Several dozen of the prime minister’s supporters also rallied outside his Netanyahu’s official residence in Jerusalem, facing off against a smaller crowd of people celebrating the charges against the premier and calling for him to resign.

Israelis celebrating the announced charges against Benjamin Netanyahu call for his resignation outside his official residence in Jerusalem onNovember 21, 2019. (Noam Revkin Fenton/FLASH90)

Hours after Mandelblit and Netanyahu made their statements, many top Likud officials remained silent on the affair. These notably included Foreign Minister Israel Katz, Public Security Minister Gilad Erdan and former minister Gideon Sa’ar, who is seen as Netanyahu’s main challenger within the party.

Some party officials criticized Netanyahu, though none would speak on the record.

“We need to understand that the Netanyahu era is over and work toward change,” one senior Likud official told Channel 12, calling for Netanyahu’s ouster as party leader.

Senior Likud party member Gideon Sa’ar is seen during a campaign stop at Jerusalem’s Mahane Yehuda market, on April 4, 2019. (Hadas Parush/Flash90)

Netanyahu appears set to face a leadership challenge for the first time since 2014 if new elections are held, in the form of senior Likud lawmaker Gideon Sa’ar who announced his challenge to Netanyahu earlier this week.

Hebrew media on Thursday night said another unnamed Likud lawmaker was planning to throw their hat in the ring if the party goes to primaries.

In a statement, the ultra-Orthodox Shas party said that Netanyahu still enjoyed its support.

“We believe and trust that your innocence will be proven and justice will prevail,” the statement read, adding that the prime minister should be “strong and courageous.”

Mandelblit’s decision, announced earlier Thursday, marked the first time in Israel’s history that a serving prime minister faces criminal charges, casting a heavy shadow over Netanyahu, Israel’s longest-serving prime minister, and his ongoing attempts to remain in power.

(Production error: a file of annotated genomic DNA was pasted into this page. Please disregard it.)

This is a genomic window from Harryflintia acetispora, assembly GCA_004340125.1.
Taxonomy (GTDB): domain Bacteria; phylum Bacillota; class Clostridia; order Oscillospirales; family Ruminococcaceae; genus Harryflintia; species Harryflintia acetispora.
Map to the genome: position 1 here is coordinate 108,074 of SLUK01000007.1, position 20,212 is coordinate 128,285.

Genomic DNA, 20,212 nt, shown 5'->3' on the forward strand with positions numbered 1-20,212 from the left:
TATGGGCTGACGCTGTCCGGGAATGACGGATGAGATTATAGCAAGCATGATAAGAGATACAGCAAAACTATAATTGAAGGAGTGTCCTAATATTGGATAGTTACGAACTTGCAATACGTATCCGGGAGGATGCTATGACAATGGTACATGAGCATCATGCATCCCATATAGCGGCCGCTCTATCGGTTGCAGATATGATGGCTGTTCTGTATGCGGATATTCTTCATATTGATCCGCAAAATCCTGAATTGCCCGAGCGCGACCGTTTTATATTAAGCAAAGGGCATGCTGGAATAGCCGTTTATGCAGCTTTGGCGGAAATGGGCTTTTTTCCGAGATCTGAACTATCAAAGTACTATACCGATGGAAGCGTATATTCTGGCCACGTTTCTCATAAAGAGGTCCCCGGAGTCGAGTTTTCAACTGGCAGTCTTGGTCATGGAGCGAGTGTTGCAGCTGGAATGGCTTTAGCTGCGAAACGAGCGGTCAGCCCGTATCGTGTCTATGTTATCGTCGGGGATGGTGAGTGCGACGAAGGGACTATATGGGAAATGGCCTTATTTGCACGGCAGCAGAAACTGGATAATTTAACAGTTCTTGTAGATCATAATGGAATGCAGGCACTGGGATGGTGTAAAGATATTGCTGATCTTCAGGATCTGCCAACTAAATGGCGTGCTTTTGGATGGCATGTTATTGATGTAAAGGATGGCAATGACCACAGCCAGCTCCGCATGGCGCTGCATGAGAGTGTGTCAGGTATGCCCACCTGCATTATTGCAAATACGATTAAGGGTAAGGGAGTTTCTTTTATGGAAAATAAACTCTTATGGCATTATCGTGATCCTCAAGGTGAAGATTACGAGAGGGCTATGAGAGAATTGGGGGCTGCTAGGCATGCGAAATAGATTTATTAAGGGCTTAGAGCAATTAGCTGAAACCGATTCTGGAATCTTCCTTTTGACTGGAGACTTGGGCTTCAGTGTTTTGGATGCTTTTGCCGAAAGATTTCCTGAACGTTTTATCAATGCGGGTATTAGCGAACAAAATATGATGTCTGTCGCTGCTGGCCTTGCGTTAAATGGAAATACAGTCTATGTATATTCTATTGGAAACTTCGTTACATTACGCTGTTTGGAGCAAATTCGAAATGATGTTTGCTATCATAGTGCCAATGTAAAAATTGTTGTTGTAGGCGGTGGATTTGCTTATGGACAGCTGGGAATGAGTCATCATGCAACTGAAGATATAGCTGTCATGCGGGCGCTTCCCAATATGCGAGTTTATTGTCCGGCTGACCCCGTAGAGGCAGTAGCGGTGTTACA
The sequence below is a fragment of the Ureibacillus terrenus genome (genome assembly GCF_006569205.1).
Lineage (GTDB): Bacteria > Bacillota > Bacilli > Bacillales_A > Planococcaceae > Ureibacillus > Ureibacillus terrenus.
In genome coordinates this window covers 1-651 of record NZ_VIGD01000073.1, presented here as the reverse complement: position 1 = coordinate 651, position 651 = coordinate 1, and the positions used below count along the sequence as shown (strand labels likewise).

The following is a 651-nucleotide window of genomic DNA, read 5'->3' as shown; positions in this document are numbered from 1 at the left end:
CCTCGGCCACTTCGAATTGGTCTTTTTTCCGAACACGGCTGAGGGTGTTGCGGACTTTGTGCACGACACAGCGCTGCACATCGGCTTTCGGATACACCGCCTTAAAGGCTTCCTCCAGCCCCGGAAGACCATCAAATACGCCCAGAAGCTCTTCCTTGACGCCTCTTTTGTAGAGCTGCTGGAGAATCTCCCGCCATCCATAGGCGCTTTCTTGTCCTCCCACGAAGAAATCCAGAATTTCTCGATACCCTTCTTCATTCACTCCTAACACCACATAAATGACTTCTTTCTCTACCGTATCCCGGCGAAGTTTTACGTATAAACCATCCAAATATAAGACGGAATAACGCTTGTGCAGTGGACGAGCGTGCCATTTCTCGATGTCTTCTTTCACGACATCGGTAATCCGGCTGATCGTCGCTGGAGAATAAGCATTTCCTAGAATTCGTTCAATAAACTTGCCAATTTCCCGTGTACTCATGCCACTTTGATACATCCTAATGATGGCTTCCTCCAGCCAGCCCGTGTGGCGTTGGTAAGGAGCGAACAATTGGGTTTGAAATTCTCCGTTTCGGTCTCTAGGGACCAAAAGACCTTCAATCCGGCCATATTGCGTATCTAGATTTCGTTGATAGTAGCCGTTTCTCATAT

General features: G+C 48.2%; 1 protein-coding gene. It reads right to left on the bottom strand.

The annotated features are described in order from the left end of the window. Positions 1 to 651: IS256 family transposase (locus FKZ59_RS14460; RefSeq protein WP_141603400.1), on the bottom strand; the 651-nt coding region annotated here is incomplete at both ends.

The announcement did not include the official filing of an indictment, as the Knesset must first decide on lifting Netanyahu’s procedural immunity.

In an emotional address shortly after the charges were announced, Netanyahu railed against the justice system for what he termed an “attempted coup.”

“I deeply respect the justice system in Israel. But you have to be blind not to see that something bad is happening to police investigators and the prosecution. We’re seeing an attempted coup by the police with false accusations” against him, he accused.

Responding to the prime minister’s speech, Blue and White chief Benny Gantz said Netanyahu “proved he must leave his position and focus on his legal affairs.” He expressed full support for the justice system and said the evening’s main takeaway was “no coup,” but rather a case of Netanyahu “entrenching” himself in power.

Blue and White leader Benny Gantz speaks to the press in Tel Aviv on November 20, 2019. (Jack Guez/AFP)

Others outside of Likud also called for Netanyahu to resign, noting his own advice to then-prime minister Ehud Olmert when charges against him were announced in 2009.

According to the full indictment released by the Justice Ministry Thursday, Netanyahu will be charged with fraud and breach of trust in Cases 1000 and 2000, and bribery, fraud and breach of trust in Case 4000.

Mandelblit addressed the press in his office in the Justice Ministry in Jerusalem at 7:30 p.m. to formally announce the charges.

Prime Minister Benjamin Netanyahu chairs a cabinet meeting in Jerusalem on November 13, 2019. (Ronen Zvulun/Pool/AFP)

He called the decision “a difficult and sad day” and said his ruling was made “with a heavy heart but also without hesitation.

“Law enforcement isn’t optional. It’s not a question of politics. It’s a duty incumbent upon us…. We were not swayed by slander from all sides, and acted only to enforce the law,” he said, referring to criticism from Netanyahu supporters who have accused prosecutors of conducting a witch hunt to unseat the prime minister.

He called the accusations “dangerous” and said they were “playing with fire. It must stop. I call on everyone, and first and foremost the leaders of the state, you must distance yourself from discourse that threatens law enforcement officials. We’re not infallible or above criticism. But we acted without fear or prejudice, for the rule of law.”

In October, prosecutors and the prime minister’s legal team held several days of hearings in which Netanyahu’s attorneys sought to refute the allegations against him. The state prosecution said the premier’s defense had not managed to refute the charges.